First, all your callbacks (alias: runtime functions/methods) should be attached to predictable hooks. Example:
add_action( 'plugins_loaded', 'wpse_102852_bootstrap' );
// Time to attach the plugins callbacks
add_action( 'wp_loaded', 'some_callback' );
This callback is attached to the first hook that is available for plugins. Now other plugins know when your plugin is loading and attaching hooks.
You will want to wrap all those tasks you perform into methods in your class and attach them to your bootstrap/constructor method. In there you attach those methods to hooks.
Running HTTP remote requests
The WP HTTP API provides a handy set of public API functions and filters that you can use to do your requests.
First you might want to use one of the following functions depending on what you need:
wp_remote_head() function normally is used to just test for availability or support for some required
When you're done with your request you're able to test and validate if there was an error:
$request = wp_remote_request( array( /* your arguments */ ) );
// Quite handy that wrong responses are return as WP_Error object
is_wp_error( $request )
// Most remote APIs send the wrong response codes and tell your everything is fine
// just to use their own bogus error messages to annoy the shit out of you.
// So the following two lines are in 90% of all cases senseless.
OR 200 !== wp_remote_retrieve_response_code( $request )
OR "OK" !== wp_remote_retrieve_response_message( $request )
// If the remote API has good response codes, you can use above
// wp_remote_retrieve_response_code( $request ) as well to get for example 3**, 4** and 5** codes
return printf( '%s: %s',
wp_strip_all_tags( $response->get_error_message() )
Now you got the response. The question remaining is what format it got. Just use the plain PHP functions like
json_decode() for JSON responses,
simplexml_load_string() or similar for strings, etc.
Finally it's time to get the actual data.
// The actual content of the response
$content = wp_remote_retrieve_body( $request );
// An array of headers:
$headers = wp_remote_retrieve_headers( $request );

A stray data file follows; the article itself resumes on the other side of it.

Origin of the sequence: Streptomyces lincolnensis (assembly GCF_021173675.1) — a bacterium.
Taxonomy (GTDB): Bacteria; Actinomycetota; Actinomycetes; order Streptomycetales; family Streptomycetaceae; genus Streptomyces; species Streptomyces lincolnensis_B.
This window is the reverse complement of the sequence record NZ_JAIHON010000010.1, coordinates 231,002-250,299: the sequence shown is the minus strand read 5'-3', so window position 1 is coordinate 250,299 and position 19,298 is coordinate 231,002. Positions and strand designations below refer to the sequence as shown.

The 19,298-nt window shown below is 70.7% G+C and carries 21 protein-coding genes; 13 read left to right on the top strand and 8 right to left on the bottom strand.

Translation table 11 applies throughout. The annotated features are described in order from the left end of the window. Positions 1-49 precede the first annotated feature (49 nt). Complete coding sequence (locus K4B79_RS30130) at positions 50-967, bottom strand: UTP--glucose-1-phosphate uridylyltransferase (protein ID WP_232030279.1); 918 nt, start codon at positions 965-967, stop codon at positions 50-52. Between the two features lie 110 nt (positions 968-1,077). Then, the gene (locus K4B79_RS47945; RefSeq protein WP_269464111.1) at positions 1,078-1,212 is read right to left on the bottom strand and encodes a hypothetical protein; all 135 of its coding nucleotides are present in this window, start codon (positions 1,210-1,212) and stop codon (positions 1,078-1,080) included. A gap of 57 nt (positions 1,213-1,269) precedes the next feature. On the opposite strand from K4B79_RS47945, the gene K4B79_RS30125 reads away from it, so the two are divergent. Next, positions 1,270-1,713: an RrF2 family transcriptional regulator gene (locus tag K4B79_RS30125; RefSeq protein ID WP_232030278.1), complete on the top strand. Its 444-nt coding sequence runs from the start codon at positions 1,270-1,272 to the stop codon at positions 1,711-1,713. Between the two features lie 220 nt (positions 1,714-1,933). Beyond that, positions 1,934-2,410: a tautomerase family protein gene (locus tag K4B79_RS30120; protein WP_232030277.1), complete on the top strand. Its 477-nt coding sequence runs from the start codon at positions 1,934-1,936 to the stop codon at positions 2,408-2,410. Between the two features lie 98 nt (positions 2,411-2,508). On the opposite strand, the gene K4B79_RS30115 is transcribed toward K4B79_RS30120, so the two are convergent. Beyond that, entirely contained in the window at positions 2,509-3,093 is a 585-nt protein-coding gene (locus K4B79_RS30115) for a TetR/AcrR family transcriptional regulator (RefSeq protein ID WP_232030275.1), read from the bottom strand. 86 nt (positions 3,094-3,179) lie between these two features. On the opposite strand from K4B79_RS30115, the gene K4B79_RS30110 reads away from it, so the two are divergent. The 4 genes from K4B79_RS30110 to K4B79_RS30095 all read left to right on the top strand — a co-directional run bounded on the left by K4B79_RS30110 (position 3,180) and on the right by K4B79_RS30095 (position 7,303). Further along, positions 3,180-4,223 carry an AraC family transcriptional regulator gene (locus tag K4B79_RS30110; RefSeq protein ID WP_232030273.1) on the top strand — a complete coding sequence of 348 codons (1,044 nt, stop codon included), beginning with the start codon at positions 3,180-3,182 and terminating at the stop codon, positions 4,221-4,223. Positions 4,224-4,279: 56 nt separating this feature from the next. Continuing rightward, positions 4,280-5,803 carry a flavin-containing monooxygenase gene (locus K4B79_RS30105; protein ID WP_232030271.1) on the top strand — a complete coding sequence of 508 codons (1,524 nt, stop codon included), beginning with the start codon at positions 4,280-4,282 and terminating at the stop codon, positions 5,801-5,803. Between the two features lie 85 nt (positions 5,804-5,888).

// An single header: the time the remote data was 'last-modified' for example
// This is helpful to check for remote updates in combination with wp_remote_head()
$headers = wp_remote_retrieve_header( $request, 'last-modified' );
The last task to do is - before touching the content and performing test if we got JSON, XML, XLS, CSV, etc. - some preparation. The first thing always is to do a
trim(): Nearly every provider stuffs empty spaces around the response by accident.
$content = trim( $content );
$content = array_map( 'esc_attr', $content );
// Now check if we got JSON, XML, etc. and process your data.
// Don't forget to use the `esc_*()` functions on the single elements
$title = esc_html( $content['title'] );
Full blown example
Now here's an example that does two things:
- Do the remote request.
Attach the data to a filter that you can use in templates to grab your data.
add_action( 'plugins_loaded', array( 'WPSE_102852_Flickr', 'init' ) );
protected static $instance = null;
public static init()
null === self::$instance AND self::$instance = new self;
public function __construct()
add_action( 'wp_loaded', array( $this, 'remote_request' );
public function remote_request()
// All the logic for the remote request goes in here.
// Finally you want to save the data somewhere.
foreach ( $results as $result )
wp_insert_post( /* your data as post data */ );
Now your able to do the following in your template:
$remote_posts = new WP_Query( array( /* your args */ ) );
if ( $remote_posts->have_posts() )
while( $remote_posts->have_posts() )
unset( $remote_posts );